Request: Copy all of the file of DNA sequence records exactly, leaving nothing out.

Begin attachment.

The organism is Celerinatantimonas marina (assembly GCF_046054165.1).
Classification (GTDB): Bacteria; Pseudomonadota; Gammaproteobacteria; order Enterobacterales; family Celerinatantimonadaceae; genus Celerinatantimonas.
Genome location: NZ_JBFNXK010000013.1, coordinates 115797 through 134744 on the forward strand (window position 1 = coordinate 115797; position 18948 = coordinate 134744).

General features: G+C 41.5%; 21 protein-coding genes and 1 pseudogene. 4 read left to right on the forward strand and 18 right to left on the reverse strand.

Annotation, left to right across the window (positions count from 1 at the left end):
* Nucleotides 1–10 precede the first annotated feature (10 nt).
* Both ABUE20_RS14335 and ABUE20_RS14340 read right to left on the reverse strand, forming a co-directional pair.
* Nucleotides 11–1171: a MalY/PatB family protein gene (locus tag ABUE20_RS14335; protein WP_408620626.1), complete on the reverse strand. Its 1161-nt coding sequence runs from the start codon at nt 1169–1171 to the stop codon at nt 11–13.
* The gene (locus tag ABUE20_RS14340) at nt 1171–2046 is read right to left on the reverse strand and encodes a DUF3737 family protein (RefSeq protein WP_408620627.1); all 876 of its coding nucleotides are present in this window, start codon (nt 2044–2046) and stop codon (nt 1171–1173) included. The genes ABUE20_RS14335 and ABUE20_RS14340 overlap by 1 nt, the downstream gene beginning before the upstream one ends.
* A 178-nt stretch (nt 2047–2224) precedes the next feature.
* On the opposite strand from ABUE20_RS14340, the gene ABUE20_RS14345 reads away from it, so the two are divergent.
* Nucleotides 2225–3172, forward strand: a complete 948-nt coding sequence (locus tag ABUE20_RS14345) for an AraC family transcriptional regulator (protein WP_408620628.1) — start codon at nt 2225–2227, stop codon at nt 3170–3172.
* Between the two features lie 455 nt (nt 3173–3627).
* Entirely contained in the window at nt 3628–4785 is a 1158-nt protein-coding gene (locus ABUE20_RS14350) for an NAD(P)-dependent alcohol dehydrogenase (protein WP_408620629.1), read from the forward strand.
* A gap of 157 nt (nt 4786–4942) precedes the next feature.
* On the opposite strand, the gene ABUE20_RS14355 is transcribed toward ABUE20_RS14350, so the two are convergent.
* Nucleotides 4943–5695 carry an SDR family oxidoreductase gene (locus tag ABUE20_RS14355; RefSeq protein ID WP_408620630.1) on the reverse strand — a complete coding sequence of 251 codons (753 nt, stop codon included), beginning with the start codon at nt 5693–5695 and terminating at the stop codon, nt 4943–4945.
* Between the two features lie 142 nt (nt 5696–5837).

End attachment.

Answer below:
The organism is Celerinatantimonas marina (assembly GCF_046054165.1).
Classification (GTDB): Bacteria; Pseudomonadota; Gammaproteobacteria; order Enterobacterales; family Celerinatantimonadaceae; genus Celerinatantimonas.
Genome location: NZ_JBFNXK010000013.1, coordinates 115797 through 134744 on the forward strand (window position 1 = coordinate 115797; position 18948 = coordinate 134744).

General features: G+C 41.5%; 21 protein-coding genes and 1 pseudogene. 4 read left to right on the forward strand and 18 right to left on the reverse strand.

Annotation, left to right across the window (positions count from 1 at the left end):
* Nucleotides 1–10 precede the first annotated feature (10 nt).
* Both ABUE20_RS14335 and ABUE20_RS14340 read right to left on the reverse strand, forming a co-directional pair.
* Nucleotides 11–1171: a MalY/PatB family protein gene (locus tag ABUE20_RS14335; protein WP_408620626.1), complete on the reverse strand. Its 1161-nt coding sequence runs from the start codon at nt 1169–1171 to the stop codon at nt 11–13.
* The gene (locus tag ABUE20_RS14340) at nt 1171–2046 is read right to left on the reverse strand and encodes a DUF3737 family protein (RefSeq protein WP_408620627.1); all 876 of its coding nucleotides are present in this window, start codon (nt 2044–2046) and stop codon (nt 1171–1173) included. The genes ABUE20_RS14335 and ABUE20_RS14340 overlap by 1 nt, the downstream gene beginning before the upstream one ends.
* A 178-nt stretch (nt 2047–2224) precedes the next feature.
* On the opposite strand from ABUE20_RS14340, the gene ABUE20_RS14345 reads away from it, so the two are divergent.
* Nucleotides 2225–3172, forward strand: a complete 948-nt coding sequence (locus tag ABUE20_RS14345) for an AraC family transcriptional regulator (protein WP_408620628.1) — start codon at nt 2225–2227, stop codon at nt 3170–3172.
* Between the two features lie 455 nt (nt 3173–3627).
* Entirely contained in the window at nt 3628–4785 is a 1158-nt protein-coding gene (locus ABUE20_RS14350) for an NAD(P)-dependent alcohol dehydrogenase (protein WP_408620629.1), read from the forward strand.
* A gap of 157 nt (nt 4786–4942) precedes the next feature.
* On the opposite strand, the gene ABUE20_RS14355 is transcribed toward ABUE20_RS14350, so the two are convergent.
* Nucleotides 4943–5695 carry an SDR family oxidoreductase gene (locus tag ABUE20_RS14355; RefSeq protein ID WP_408620630.1) on the reverse strand — a complete coding sequence of 251 codons (753 nt, stop codon included), beginning with the start codon at nt 5693–5695 and terminating at the stop codon, nt 4943–4945.
* Between the two features lie 142 nt (nt 5696–5837).